OK, here goes....

My neighbor was startled by a car that came crashing through his hedge and ended up in his front lawn. He rushed to help an elderly lady driver out of the car and sat her down on a lawn chair. He said with excitement, "You appear quite elderly to be driving."

"Well, yes, I am," she replied proudly. "I'll be 97 next month, and I am old enough that I don't need a driver's license anymore."

"You don't need a driver's license anymore?!"

"That's right! The last time I went to my doctor, he examined me and asked if I had a driver's license. I told him 'yes' and handed it to him. He took scissors out of the drawer, cut the license into pieces, and threw them in the waste basket, saying, 'You won't need this anymore.' So I thanked him and left!"
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Lawyer Humor


Since it's been over three years since I did a blog post of lawyer humor, I thought I'd publish the humor that has accumulated in the meantime. I hope my lawyer friends who read my blog will indulge me. :-)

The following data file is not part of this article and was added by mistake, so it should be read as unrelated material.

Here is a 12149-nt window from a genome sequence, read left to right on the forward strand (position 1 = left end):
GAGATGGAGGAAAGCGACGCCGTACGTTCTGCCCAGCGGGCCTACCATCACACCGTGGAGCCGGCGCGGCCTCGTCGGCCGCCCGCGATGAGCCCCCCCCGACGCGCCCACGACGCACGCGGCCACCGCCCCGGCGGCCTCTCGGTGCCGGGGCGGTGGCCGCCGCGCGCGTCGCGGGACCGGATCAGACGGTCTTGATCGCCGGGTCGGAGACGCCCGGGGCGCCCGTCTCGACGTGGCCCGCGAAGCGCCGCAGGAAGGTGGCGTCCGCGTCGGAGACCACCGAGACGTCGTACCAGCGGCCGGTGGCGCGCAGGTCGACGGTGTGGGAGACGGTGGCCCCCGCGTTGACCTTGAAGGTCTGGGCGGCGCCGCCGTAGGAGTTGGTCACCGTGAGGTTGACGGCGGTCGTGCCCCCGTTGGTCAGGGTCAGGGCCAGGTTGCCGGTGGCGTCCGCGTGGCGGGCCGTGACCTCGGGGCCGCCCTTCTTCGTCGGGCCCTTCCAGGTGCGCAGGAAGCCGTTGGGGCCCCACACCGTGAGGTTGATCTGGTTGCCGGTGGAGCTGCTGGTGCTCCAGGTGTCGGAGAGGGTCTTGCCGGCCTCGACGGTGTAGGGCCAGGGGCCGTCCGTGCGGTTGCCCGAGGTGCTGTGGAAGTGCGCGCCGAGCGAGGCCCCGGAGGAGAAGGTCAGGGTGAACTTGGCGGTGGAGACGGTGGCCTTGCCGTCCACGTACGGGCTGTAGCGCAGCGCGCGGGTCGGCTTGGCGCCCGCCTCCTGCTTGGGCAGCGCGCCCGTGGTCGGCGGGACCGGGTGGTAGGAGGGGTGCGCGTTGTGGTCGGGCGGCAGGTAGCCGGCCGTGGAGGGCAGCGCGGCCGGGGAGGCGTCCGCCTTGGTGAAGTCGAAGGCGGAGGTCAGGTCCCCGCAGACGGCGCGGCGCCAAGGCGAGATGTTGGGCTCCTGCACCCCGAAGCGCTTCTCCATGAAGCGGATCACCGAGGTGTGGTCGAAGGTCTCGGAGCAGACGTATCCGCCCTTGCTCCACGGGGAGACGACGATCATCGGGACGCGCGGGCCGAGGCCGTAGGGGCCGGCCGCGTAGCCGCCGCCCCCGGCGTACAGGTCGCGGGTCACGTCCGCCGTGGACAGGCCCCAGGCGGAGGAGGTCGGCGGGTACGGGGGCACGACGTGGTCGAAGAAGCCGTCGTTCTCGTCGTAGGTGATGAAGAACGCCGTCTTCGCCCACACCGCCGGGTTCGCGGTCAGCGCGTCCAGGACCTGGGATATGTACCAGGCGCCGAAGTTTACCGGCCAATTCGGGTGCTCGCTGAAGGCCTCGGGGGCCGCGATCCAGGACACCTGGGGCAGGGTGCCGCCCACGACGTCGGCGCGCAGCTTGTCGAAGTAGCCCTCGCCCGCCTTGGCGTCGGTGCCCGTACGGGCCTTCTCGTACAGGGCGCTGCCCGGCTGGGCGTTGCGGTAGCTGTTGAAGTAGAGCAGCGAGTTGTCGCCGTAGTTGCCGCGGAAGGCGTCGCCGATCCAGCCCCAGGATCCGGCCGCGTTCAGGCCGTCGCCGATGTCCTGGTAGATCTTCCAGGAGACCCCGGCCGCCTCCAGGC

Frivolous Law Suit

Two attorneys went into a diner and ordered two beverages.

Then they produced sandwiches from their briefcases and started to eat.

The owner became quite concerned and marched over and told them, "You can't
eat your own sandwiches in here!"

The attorneys looked at each other, shrugged their shoulders and then
exchanged sandwiches.
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Dispatches from the Front


Tim Journaling

This past week my friend Tim Keesee and I met for coffee. He was excited to tell me that he has a new book coming out at the end of May. The book has the same name as his award-winning DVD series — Dispatches from the Front. There are currently 6 DVDs, and a 7th one will be coming out this summer telling what Tim saw and learned in North Africa.

Here is the first paragraph about the DVD series from the webpage:

Believers everywhere desperately need a renewed vision of Christ and the unstoppable advance of His saving work in all the earth. Our view of God’s Kingdom is often too small and limited to what we have experienced. Dispatches from the Front highlights the marvelous extent, diversity, and unity of Christ’s Kingdom in our world. The journal format of each episode underscores the daily unfolding of God’s activity on the “frontlines,” bringing viewers up-close with sights and sounds from distant corners of the Kingdom.

picture of Dispatches DVDs